This is the 28-ft. Calliope Tiny House with a skylighted bathroom by Rewild Homes, an incredible tiny home builder on the west coast of British Columbia (@rewildhomes on Instagram).
It’s a 28-ft. tiny on wheels with a unique interior design. It’s a no-loft build with lots of surprises. Would you buy or build and live in a tiny house like this? Take a look for yourself below!
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The Calliope 28-ft. Tiny House with Skylit Bathroom by Rewild Homes
Named after the hummingbird species that inspired the colour palette, the Calliope (pronounced “Kah-LAY-oh-pee” is a 28′ single storey tiny home that’s full of surprises.
The exterior of the home is a combination of painted cedar and hearty tin for maximum durability. A drop down deck with a lift assist awning and fold out stairs, built by Cowichan Valley artisan WroughtenArt, makes setting up a breeze!
Inside the home and starting with the front door there are a variety of smart home systems installed, including locks, lights, and outlets. A 5′ wide built-in desk area also includes an HDMI port which is connected to a projector mount on the ceiling, allowing a projector screen to be mounted on the large end window for cozy movie nights.
Underneath of the desk is a pull-out dining area including two benches so you can still have friends over for dinner and plenty of space for crafting or working. There is more storage included in the stairs heading up to the raised bed area, including a little pet nook under one of the stairs.
On the other side of the home, you’ll find a raised kitchen with a pull-out guest bed that slides out from underneath. The raised kitchen also provides storage space for the on-board water tanks and off-grid system, as well as general storage accessible from outside. Granite countertops, deep royal blue cabinets, and under cabinet lighting, with copper fixtures and finishes and raspberry-stained upper cabinets make this kitchen on-of-a-kind.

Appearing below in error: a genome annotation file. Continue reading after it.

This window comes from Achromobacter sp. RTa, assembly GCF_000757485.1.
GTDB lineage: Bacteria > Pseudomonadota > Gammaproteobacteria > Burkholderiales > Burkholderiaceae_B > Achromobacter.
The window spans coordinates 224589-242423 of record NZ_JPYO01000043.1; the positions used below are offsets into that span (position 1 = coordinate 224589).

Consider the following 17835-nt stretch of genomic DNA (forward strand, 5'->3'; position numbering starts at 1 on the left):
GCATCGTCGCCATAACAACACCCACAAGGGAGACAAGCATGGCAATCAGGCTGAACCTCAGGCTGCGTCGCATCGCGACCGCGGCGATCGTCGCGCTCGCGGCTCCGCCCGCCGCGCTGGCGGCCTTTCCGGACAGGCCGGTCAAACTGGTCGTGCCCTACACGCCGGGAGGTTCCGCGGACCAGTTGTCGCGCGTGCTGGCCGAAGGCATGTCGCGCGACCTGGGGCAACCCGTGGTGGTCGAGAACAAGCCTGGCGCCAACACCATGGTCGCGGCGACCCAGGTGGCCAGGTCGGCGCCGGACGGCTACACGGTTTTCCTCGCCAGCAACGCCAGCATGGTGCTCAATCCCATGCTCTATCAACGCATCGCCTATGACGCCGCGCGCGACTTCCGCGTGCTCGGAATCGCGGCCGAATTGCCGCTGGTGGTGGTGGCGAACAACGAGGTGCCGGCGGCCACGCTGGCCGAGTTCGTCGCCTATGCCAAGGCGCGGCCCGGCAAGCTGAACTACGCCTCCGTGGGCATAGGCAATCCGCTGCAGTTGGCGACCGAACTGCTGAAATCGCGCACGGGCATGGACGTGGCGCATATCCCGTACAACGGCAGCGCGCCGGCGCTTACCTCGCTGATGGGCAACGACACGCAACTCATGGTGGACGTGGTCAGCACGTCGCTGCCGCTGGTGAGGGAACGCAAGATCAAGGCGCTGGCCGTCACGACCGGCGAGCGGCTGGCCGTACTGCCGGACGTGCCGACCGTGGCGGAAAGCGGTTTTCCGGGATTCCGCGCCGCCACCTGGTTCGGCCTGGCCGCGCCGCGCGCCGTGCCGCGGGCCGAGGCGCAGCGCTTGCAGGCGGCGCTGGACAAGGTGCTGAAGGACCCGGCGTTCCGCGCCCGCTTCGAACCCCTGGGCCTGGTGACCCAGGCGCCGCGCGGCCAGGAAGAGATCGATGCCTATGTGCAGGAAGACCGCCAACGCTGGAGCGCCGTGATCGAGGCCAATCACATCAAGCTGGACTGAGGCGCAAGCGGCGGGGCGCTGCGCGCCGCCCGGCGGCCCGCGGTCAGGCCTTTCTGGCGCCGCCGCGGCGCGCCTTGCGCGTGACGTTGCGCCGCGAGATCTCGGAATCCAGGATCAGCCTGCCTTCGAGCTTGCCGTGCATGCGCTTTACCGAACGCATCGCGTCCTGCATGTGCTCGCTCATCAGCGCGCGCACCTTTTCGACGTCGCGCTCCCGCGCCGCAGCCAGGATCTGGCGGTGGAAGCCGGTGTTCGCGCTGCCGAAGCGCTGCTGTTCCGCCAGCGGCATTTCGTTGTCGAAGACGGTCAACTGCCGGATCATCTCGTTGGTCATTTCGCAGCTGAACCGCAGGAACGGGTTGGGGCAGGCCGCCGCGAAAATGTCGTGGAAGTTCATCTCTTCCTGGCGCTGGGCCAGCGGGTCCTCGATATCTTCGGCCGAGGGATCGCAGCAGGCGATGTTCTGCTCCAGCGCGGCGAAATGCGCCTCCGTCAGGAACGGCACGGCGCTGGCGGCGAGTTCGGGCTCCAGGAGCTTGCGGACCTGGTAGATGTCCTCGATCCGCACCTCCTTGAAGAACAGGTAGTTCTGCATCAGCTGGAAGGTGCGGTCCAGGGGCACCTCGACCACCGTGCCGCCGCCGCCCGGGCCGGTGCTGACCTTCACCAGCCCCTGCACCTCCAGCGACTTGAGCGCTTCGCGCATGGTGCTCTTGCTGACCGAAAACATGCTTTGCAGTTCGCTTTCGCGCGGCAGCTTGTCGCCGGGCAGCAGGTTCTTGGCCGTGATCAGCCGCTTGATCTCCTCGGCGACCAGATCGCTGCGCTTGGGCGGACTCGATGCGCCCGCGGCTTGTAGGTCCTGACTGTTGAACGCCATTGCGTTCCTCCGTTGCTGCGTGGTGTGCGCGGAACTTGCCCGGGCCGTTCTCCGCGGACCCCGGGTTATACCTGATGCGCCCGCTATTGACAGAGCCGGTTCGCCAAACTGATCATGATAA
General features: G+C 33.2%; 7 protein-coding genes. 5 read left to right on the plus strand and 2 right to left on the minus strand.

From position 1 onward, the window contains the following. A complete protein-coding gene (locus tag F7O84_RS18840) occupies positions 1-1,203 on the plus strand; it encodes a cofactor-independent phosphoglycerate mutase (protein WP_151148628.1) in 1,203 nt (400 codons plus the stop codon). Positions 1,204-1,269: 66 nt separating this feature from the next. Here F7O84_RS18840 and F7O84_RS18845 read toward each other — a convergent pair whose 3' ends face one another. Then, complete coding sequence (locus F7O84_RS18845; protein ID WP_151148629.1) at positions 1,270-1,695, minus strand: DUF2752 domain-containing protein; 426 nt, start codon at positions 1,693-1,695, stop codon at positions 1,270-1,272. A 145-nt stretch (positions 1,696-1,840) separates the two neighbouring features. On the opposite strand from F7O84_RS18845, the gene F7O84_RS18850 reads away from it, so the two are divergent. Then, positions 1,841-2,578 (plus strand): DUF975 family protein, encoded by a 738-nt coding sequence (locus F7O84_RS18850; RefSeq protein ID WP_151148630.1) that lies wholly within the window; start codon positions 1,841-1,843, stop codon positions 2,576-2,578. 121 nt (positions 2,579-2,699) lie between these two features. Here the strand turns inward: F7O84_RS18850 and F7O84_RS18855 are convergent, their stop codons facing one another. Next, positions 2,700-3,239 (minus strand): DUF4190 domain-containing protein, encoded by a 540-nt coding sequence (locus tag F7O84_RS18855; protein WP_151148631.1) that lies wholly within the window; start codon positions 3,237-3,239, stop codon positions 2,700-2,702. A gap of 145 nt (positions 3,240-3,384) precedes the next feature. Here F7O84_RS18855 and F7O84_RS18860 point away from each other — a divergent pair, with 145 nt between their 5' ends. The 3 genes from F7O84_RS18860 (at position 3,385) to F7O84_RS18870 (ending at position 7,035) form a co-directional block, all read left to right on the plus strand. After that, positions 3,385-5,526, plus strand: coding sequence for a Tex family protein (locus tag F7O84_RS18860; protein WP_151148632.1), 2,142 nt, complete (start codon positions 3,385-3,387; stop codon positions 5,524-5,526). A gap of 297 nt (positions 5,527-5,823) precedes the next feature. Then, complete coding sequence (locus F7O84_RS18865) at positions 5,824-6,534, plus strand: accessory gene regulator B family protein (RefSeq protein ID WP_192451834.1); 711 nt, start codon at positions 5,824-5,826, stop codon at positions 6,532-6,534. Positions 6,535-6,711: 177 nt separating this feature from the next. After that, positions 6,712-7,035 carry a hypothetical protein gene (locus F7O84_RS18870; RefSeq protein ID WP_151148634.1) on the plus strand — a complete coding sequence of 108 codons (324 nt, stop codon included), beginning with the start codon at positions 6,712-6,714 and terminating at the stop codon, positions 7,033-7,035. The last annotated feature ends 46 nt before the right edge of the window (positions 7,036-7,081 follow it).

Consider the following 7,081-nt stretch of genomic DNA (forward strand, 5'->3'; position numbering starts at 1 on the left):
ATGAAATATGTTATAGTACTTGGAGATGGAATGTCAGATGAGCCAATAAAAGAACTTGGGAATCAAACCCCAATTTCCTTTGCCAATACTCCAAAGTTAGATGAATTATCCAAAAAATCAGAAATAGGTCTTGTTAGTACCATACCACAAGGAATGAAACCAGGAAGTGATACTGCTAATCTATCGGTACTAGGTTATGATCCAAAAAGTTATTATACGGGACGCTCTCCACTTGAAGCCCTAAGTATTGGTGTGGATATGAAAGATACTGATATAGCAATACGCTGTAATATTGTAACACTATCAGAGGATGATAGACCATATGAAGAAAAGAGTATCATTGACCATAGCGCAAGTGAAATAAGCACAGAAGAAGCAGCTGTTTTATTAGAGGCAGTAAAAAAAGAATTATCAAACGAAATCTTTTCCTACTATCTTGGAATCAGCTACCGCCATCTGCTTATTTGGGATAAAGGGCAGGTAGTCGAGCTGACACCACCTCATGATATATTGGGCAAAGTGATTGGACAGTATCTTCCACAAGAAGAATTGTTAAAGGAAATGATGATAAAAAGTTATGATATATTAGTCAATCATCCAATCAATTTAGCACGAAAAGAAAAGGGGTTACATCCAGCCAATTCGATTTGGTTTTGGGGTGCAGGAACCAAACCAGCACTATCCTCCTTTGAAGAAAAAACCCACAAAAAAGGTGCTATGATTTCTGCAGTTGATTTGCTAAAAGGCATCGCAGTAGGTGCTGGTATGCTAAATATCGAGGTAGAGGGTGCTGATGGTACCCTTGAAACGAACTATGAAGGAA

Appliances include propane on-demand water heat, a propane range, combo washer/dryer, dishwasher, composting toilet, and a full-sized fridge, as well as a full solar system so you can live comfortably without a power connection.
Every tiny house that Rewild Homes builds is 100% custom, so the pricing and building timetable varies.
- Named after the hummingbird species that the colors are inspired by
- It’s a 28-ft. tiny house on wheels
- Built by Rewild Homes
- Builder is located on the west coast of British Columbia
- This is a single-story tiny house design and build
- It is a 100% custom build
- The exterior is a combination of painted cedar and hearty tin
- There is a drop-down deck with a lift assist awning
- There are fold-out stairs that are built by artisan WroughtenArt
- Smart home features like a smart lock, lights, and outlets.
- 5-ft. wide built-in desk with HDMI ports for the projector system that’s mounted on the ceiling.
- Under the desk, there’s a pull-out dining system.
- There’s a built-in pet nook in this area, as well, under the staircase to the bedroom.
- On the other side of the tiny house is the raised kitchen, which houses a pull-out guest bed.